SRAM to meet state bodies over funding issues related to dropped players


KUALA LUMPUR: The Squash Racquets Association of Malaysia (SRAM) will meet state associations on Thursday to address issues regarding funding for players who have been dropped from the National Sports Council (NSC) training programmes.

SRAM president Gerard Monteiro said they would discuss the current shortfall as well as plans to raise funds to help their athletes compete in tournaments, including in the SEA Games in Hanoi, Vietnam in May and the Commonwealth Games in Birmingham, England in July.

“Earlier this month, we spent a week with the NSC planning which tournaments the players will go for and how much budget the NSC had for us. Now, we know how much is the shortfall,” said Gerard.

“That’s why I’m going to speak about this with the state associations and tell them how I’m going to raise money from the private sector and help to make sure that these guys get a ‘soft landing’,” he said after officiating the CIMB junior development programme and the launching of SRAM’s new website.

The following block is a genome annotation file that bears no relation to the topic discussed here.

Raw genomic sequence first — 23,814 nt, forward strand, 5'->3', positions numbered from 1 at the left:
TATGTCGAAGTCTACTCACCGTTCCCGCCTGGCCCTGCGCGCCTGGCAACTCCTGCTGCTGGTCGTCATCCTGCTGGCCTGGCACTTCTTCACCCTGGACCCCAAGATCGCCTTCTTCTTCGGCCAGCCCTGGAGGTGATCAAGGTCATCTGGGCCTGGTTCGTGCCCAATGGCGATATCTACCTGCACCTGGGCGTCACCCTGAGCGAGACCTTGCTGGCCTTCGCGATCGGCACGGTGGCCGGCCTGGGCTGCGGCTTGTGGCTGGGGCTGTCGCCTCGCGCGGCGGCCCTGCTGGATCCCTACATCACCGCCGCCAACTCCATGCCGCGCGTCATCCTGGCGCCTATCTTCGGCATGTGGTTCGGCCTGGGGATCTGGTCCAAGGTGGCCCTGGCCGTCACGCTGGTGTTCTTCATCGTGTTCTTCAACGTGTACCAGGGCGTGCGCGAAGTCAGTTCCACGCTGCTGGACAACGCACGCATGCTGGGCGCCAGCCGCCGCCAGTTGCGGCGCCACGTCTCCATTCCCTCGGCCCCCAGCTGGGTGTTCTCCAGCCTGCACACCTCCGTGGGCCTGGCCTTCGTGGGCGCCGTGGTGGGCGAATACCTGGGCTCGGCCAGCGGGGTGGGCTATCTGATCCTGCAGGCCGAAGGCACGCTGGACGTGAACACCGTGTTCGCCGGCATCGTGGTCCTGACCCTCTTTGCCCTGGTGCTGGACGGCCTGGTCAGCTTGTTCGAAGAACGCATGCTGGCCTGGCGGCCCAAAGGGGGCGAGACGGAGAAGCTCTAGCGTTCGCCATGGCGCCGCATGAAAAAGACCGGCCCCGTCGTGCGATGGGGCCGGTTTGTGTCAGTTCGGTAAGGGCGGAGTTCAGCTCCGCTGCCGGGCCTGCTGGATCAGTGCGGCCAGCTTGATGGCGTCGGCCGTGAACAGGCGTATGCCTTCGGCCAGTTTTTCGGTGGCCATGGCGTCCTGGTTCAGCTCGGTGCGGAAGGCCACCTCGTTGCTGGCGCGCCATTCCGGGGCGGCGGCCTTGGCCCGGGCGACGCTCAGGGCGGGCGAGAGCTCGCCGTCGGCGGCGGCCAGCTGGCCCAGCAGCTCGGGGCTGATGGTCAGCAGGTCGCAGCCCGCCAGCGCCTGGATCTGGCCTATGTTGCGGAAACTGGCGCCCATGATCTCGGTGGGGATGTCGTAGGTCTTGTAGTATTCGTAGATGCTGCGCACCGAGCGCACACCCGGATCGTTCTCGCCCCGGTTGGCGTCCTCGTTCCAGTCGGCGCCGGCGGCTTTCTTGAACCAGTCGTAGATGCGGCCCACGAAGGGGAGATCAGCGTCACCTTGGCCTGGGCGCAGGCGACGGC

The NSC had previously dropped 144 national athletes and retained only 293 athletes (248 able-bodied and 45 para athletes) for their full-time training programmes this year. Prior to this, the NSC had over 400 able-bodied and 114 para athletes.

National woman squash ace Low Wee Wern was among 10 players dropped from SRAM following NSC’s decision.

Meanwhile, Gerard explained that the decision to drop the players was taken by both the NSC and SRAM after they had both reviewed the list of players methodically so as to enable younger players to stake their claim for a spot in the squad.

He added that SRAM would also try their best to help Wee Wern return to action. The Penang-born player is undergoing rehabilitation following a knee surgery last year.

“We’re not going to forget those who are coming back and we will still support them. For example, Wee Wern... although she’s injured and the NSC do not want to provide the funds for her to compete, we will raise money to make sure that she will get back on her feet and play squash again,” he said. — Bernama

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